HTTP access control (CORS)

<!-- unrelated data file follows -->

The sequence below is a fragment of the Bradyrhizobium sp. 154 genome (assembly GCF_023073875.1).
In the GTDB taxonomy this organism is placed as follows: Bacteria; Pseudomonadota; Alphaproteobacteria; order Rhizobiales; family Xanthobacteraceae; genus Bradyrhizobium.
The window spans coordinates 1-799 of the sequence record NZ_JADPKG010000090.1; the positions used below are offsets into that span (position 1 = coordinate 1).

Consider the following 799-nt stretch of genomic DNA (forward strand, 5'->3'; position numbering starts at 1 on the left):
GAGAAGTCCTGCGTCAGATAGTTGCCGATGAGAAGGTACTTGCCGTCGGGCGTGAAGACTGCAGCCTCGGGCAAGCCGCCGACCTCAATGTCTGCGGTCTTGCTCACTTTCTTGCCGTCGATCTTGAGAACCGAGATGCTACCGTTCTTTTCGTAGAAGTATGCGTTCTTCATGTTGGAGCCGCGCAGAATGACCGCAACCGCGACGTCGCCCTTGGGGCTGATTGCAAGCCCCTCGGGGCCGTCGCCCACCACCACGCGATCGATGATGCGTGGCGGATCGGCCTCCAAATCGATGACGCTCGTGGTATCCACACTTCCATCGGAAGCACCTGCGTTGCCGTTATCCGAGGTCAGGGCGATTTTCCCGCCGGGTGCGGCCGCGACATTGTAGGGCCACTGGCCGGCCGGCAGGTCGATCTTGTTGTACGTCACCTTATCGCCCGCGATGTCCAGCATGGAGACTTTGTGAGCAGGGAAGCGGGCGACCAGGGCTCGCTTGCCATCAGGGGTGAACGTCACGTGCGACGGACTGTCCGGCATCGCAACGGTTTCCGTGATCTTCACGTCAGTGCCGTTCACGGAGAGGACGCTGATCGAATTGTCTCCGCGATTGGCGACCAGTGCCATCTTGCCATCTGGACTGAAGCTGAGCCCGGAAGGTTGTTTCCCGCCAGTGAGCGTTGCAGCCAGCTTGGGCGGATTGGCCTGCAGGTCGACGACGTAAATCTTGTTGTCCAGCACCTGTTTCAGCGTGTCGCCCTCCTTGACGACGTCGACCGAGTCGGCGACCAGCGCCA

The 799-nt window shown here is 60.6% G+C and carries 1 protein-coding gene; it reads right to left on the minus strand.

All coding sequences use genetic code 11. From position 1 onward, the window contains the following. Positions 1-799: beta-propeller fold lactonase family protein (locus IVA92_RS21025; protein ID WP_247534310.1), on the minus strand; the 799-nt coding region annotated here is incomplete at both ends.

Cross-site HTTP requests are HTTP requests for resources from a different domain than the domain of the resource making the request. For instance, a resource loaded from Domain A (http://domaina.example) such as an HTML web page, makes a request for a resource on Domain B (http://domainb.foo), such as an image, using the img element (http://domainb.foo/image.jpg). This occurs very commonly on the web today — pages load a number of resources in a cross-site manner, including CSS stylesheets, images and scripts, and other resources. Cross-site HTTP requests initiated from within scripts have been subject to well-known restrictions, for well-understood security reasons. For example HTTP Requests made using the XMLHttpRequest object were subject to the same-origin policy. In particular, this meant that a web application using XMLHttpRequest could only make HTTP requests to the domain it was loaded from, and not to other domains. Developers expressed the desire to safely evolve capabilities such as XMLHttpRequest to make cross-site requests, for better, safer mash-ups within web applications. The Web Applications Working Group within the W3C has proposed the new Cross-Origin Resource Sharing (CORS) recommendation, which provides a way for web servers to support cross-site access controls, which enable secure cross-site data transfers. Of particular note is that this specification is used within an API container such as XMLHttpRequest as a mitigation mechanism, allowing the crossing of the same-domain restriction in modern browsers. The information in this article is of interest to web administrators, server developers and web developers. Another article for server programmers discussing cross-origin sharing from a server perspective (with PHP code snippets) is supplementary reading. On the client, the browser handles the components of cross-origin sharing, including headers and policy enforcement. The introduction of this new capability, however, does mean that servers have to handle new headers, and send resources back with new headers. This cross-origin sharing standard is used to enable cross-site HTTP requests for: Invocations of the XMLHttpRequest API in a cross-site manner, as discussed above. Web Fonts (for cross-domain font usage in @font-face within CSS), so that servers can deploy TrueType fonts that can only be cross-site loaded and used by web sites that are permitted to do so. WebGL textures. Images drawn to a canvas using drawImage. This article is a general discussion of Cross-Origin Resource Sharing, and includes a discussion of the HTTP headers as implemented in Firefox 3.5. via HTTP access control (CORS) - HTTP | MDN. Try adding this header to your connect.php file header('Access-Control-Allow-Origin: http://domain1.com, http://domain2.com'); If you want to permit all domains instead of a whitelist header('Access-Control-Allow-Origin: *'); https://developer.mozilla.org/en/http_access_control

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